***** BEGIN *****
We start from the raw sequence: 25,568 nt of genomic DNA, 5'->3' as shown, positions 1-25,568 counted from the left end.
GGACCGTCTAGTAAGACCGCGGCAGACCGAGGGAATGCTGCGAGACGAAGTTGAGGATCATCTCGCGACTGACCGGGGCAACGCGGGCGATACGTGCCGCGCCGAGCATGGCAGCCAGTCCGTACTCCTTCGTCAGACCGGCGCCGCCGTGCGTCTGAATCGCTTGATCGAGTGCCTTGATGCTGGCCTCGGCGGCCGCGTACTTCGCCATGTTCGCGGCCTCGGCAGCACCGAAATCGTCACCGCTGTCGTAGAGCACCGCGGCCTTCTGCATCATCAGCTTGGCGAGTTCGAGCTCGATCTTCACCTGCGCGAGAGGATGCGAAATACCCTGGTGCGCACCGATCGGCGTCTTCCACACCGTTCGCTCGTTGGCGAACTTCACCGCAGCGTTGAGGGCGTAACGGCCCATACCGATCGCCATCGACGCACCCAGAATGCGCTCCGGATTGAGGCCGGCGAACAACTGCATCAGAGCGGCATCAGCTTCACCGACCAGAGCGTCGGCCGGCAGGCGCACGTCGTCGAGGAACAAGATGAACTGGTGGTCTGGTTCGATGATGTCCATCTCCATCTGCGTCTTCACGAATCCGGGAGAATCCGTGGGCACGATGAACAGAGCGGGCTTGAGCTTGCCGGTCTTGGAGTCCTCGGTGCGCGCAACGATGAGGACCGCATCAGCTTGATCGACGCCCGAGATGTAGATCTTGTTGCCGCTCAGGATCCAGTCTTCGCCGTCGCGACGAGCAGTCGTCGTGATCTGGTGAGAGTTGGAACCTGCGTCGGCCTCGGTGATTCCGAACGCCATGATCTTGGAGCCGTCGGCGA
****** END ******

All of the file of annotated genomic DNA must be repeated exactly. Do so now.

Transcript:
We start from the raw sequence: 25,568 nt of genomic DNA, 5'->3' as shown, positions 1-25,568 counted from the left end.
GGACCGTCTAGTAAGACCGCGGCAGACCGAGGGAATGCTGCGAGACGAAGTTGAGGATCATCTCGCGACTGACCGGGGCAACGCGGGCGATACGTGCCGCGCCGAGCATGGCAGCCAGTCCGTACTCCTTCGTCAGACCGGCGCCGCCGTGCGTCTGAATCGCTTGATCGAGTGCCTTGATGCTGGCCTCGGCGGCCGCGTACTTCGCCATGTTCGCGGCCTCGGCAGCACCGAAATCGTCACCGCTGTCGTAGAGCACCGCGGCCTTCTGCATCATCAGCTTGGCGAGTTCGAGCTCGATCTTCACCTGCGCGAGAGGATGCGAAATACCCTGGTGCGCACCGATCGGCGTCTTCCACACCGTTCGCTCGTTGGCGAACTTCACCGCAGCGTTGAGGGCGTAACGGCCCATACCGATCGCCATCGACGCACCCAGAATGCGCTCCGGATTGAGGCCGGCGAACAACTGCATCAGAGCGGCATCAGCTTCACCGACCAGAGCGTCGGCCGGCAGGCGCACGTCGTCGAGGAACAAGATGAACTGGTGGTCTGGTTCGATGATGTCCATCTCCATCTGCGTCTTCACGAATCCGGGAGAATCCGTGGGCACGATGAACAGAGCGGGCTTGAGCTTGCCGGTCTTGGAGTCCTCGGTGCGCGCAACGATGAGGACCGCATCAGCTTGATCGACGCCCGAGATGTAGATCTTGTTGCCGCTCAGGATCCAGTCTTCGCCGTCGCGACGAGCAGTCGTCGTGATCTGGTGAGAGTTGGAACCTGCGTCGGCCTCGGTGATTCCGAACGCCATGATCTTGGAGCCGTCGGCGA